Across and Down With a Librarian Who Crafts Crosswords

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Dartmouth’s Laura Braunstein recently made her puzzle debut in ‘The New York Times.’

Laura Braunstein touching her finger to a tablet with a crossword puzzle on the screen
Librarian Laura Braunstein uses software to create crossword puzzles. (Photo by Eli Burakian ’00) 

You could call Laura Braunstein, Dartmouth’s digital humanities librarian, a cruciverbalist: a person skilled in making crossword puzzles.

“But most people who do this work would rather be called constructors,” says Braunstein. “It’s a less obscure term.” When she constructs puzzles, she tries to choose words likely to be within reach of her audience. “But I don’t want to make the clues too easy,” she says.

There was nothing easy about the puzzle Braunstein and co-constructor Erik Agard presented on Dec. 10 in The New York Times. It was Braunstein’s first byline in the Times, whose Sunday crossword is the largest of the week. Many crosswords have themes—a common idea that links certain answers. The theme to their puzzle is “Full-Body Cast.”

No, it doesn’t refer to something you need after a terrible injury. It’s trickier wordplay than that.

“Erik started with this idea about the names of body parts embedded in some book titles, like Farewell to Arms,” Braunstein says. But after kicking that around, they settled instead on building a puzzle around body parts that are hidden in the names of movie stars. And because those answers have a lot of letters, they added a devilish twist. One clue, for example, is “Batman actress, 1967-68.”  Answer: Eartha Kitt. The word “ear” is in there, but the solver has must fit all three letters, e-a-r, in one little square of the grid.

“That’s called a rebus,” Braunstein explains.

The first step in constructing a puzzle, she says, is to come up with the theme. “I do that myself, and I use a software program to enter those words in the grid,” she says. The grid appears on her computer screen with some squares blacked out. “Crosswords have rotational symmetry,” she says. “The pattern is symmetrical no matter which way you turn it.”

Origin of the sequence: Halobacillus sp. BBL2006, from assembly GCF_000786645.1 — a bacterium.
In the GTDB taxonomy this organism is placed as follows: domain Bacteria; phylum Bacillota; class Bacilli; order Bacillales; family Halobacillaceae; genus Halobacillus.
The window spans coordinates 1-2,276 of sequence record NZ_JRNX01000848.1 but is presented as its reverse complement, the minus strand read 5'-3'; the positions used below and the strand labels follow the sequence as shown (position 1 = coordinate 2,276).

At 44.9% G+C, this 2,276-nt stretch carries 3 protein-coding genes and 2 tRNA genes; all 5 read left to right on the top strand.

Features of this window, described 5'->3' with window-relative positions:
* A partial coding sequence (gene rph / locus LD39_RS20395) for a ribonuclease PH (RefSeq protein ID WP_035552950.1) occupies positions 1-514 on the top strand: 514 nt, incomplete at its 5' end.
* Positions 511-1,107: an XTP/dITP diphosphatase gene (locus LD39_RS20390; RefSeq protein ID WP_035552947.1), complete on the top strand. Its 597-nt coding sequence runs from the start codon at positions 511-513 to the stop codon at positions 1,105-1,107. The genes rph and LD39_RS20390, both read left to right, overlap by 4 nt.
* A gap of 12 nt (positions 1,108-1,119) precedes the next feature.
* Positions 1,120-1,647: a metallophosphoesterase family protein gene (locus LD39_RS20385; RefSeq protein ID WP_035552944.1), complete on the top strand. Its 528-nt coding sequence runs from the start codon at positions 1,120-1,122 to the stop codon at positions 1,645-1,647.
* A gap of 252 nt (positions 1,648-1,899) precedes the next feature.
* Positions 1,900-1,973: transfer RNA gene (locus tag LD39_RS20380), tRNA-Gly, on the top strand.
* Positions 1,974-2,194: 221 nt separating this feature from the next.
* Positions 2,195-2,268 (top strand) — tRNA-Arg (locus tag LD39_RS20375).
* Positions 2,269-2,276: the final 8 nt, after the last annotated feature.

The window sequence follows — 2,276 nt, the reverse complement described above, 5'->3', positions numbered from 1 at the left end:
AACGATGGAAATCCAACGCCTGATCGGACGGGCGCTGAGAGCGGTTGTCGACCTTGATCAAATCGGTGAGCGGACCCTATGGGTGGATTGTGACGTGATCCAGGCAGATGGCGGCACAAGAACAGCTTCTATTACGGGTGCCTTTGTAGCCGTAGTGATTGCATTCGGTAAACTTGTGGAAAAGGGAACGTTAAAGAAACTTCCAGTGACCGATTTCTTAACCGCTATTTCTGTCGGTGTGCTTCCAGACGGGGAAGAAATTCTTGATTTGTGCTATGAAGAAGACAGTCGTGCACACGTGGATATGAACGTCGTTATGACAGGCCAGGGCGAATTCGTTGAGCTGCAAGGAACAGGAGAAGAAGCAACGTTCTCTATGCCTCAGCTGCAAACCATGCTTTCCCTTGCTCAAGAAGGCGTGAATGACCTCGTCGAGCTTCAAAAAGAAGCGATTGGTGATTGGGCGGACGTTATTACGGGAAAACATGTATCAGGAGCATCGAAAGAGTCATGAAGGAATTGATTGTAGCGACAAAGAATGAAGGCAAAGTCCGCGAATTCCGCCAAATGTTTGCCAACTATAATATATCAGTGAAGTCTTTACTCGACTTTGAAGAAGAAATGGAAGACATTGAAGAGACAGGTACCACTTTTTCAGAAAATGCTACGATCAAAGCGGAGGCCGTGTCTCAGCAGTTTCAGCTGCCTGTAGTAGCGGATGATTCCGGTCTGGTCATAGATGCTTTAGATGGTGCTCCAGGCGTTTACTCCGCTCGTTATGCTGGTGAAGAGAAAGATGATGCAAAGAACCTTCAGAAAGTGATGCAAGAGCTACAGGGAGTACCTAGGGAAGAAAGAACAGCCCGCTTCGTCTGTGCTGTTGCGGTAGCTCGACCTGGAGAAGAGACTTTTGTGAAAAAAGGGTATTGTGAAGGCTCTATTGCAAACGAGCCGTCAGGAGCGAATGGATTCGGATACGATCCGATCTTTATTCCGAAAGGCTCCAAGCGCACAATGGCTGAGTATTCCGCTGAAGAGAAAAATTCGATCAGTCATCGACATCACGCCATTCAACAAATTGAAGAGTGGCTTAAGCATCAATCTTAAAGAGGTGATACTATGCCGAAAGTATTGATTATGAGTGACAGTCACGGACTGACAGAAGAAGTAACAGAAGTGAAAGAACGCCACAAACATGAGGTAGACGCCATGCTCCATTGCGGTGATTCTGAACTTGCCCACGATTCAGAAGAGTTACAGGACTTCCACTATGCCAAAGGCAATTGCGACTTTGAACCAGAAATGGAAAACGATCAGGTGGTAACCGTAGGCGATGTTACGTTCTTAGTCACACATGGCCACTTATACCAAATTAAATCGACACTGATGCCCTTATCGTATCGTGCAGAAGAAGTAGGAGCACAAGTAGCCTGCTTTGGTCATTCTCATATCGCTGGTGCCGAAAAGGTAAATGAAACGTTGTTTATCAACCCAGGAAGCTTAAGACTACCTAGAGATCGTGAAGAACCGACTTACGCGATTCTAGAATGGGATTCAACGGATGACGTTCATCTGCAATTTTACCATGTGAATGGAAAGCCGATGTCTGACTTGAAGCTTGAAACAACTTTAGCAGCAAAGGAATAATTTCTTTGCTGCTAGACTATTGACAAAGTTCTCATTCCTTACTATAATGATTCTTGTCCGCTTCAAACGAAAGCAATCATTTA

After she enters the words or phrases relating to her theme, the software gives various options for the remaining words, fitting them together both horizontally and vertically. The program also suggests possible clues to those answers. But Braunstein prefers to create her own clues, making “judicious choices.”

For example, for the answer, “acdc,” should the clue be “power choice,” or “band that sang ‘Highway to Hell”?

That depends on the readership. “You have to know your audience,” she says. “You want to challenge them, delight them, make them laugh, and surprise them.”

Braunstein’s love of crosswords came from her grandfather, an immigrant from Moldova who used to tear puzzles out of the newspaper and carry them around in his pocket all day, to improve his English—and to help her learn new words. She enjoys competing in crossword tournaments, but finds creating puzzles more challenging than solving them. She writes not only for the Times, but also for independent puzzle blogs on the internet.

“I first got interested in constructing when I saw Andrew Kingsley ’16 in the library reference room making puzzles that eventually landed in The New York Times,” says Braunstein. “I gave him some of my early ones for feedback, and he was very patient and helpful.” (She says Kingsley now teaches high school in the Boston area, and has hosted a tournament called “Boswords.”)

Braunstein is grateful, as well, to other mentors in the crossword community, whose members find, in online blogs and Twitter, avenues of communication and collaboration. She hopes social media is opening the doors of puzzle construction to more women and people of color. “The crossword community really needs more diversity,” Braunstein says. “It’s great that Nate Cardin ’05 is editing a project for LGBTQ constructors, with proceeds going to LGBTQ organizations.”

Solving puzzles, says Braunstein, can be a stress-relieving way to take a study break. Which is why, during exam week last term, she constructed a puzzle that taps Big Green knowledge.

Why not give it a try?  

(And here are the answers.)

Charlotte Albright